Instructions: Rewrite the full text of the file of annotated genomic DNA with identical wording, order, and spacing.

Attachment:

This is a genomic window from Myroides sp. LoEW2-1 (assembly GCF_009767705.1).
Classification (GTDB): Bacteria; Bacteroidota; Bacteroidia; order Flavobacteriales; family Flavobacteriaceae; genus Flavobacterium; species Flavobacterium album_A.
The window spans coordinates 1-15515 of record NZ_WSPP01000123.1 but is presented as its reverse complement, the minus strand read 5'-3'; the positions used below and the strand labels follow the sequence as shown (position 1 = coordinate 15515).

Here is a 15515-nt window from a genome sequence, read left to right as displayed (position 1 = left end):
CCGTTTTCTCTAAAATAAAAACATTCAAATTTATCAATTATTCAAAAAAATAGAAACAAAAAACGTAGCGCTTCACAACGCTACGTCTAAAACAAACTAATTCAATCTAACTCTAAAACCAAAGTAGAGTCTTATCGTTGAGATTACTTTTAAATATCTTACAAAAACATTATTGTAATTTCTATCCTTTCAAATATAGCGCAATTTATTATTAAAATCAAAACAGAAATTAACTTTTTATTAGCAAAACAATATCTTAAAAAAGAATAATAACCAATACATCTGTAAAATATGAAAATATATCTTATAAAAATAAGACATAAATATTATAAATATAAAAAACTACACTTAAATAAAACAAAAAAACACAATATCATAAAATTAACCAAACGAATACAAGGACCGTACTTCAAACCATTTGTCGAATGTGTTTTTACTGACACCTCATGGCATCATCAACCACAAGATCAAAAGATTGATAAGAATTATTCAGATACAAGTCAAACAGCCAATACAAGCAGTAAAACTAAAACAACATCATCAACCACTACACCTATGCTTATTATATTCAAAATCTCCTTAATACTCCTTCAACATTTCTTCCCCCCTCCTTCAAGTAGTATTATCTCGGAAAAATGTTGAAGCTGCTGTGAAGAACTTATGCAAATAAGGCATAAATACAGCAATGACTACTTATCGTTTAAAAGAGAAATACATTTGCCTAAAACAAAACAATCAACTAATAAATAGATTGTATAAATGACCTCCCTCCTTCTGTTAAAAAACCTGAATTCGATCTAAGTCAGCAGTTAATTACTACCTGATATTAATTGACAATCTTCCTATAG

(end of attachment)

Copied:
This is a genomic window from Myroides sp. LoEW2-1 (assembly GCF_009767705.1).
Classification (GTDB): Bacteria; Bacteroidota; Bacteroidia; order Flavobacteriales; family Flavobacteriaceae; genus Flavobacterium; species Flavobacterium album_A.
The window spans coordinates 1-15515 of record NZ_WSPP01000123.1 but is presented as its reverse complement, the minus strand read 5'-3'; the positions used below and the strand labels follow the sequence as shown (position 1 = coordinate 15515).

Here is a 15515-nt window from a genome sequence, read left to right as displayed (position 1 = left end):
CCGTTTTCTCTAAAATAAAAACATTCAAATTTATCAATTATTCAAAAAAATAGAAACAAAAAACGTAGCGCTTCACAACGCTACGTCTAAAACAAACTAATTCAATCTAACTCTAAAACCAAAGTAGAGTCTTATCGTTGAGATTACTTTTAAATATCTTACAAAAACATTATTGTAATTTCTATCCTTTCAAATATAGCGCAATTTATTATTAAAATCAAAACAGAAATTAACTTTTTATTAGCAAAACAATATCTTAAAAAAGAATAATAACCAATACATCTGTAAAATATGAAAATATATCTTATAAAAATAAGACATAAATATTATAAATATAAAAAACTACACTTAAATAAAACAAAAAAACACAATATCATAAAATTAACCAAACGAATACAAGGACCGTACTTCAAACCATTTGTCGAATGTGTTTTTACTGACACCTCATGGCATCATCAACCACAAGATCAAAAGATTGATAAGAATTATTCAGATACAAGTCAAACAGCCAATACAAGCAGTAAAACTAAAACAACATCATCAACCACTACACCTATGCTTATTATATTCAAAATCTCCTTAATACTCCTTCAACATTTCTTCCCCCCTCCTTCAAGTAGTATTATCTCGGAAAAATGTTGAAGCTGCTGTGAAGAACTTATGCAAATAAGGCATAAATACAGCAATGACTACTTATCGTTTAAAAGAGAAATACATTTGCCTAAAACAAAACAATCAACTAATAAATAGATTGTATAAATGACCTCCCTCCTTCTGTTAAAAAACCTGAATTCGATCTAAGTCAGCAGTTAATTACTACCTGATATTAATTGACAATCTTCCTATAG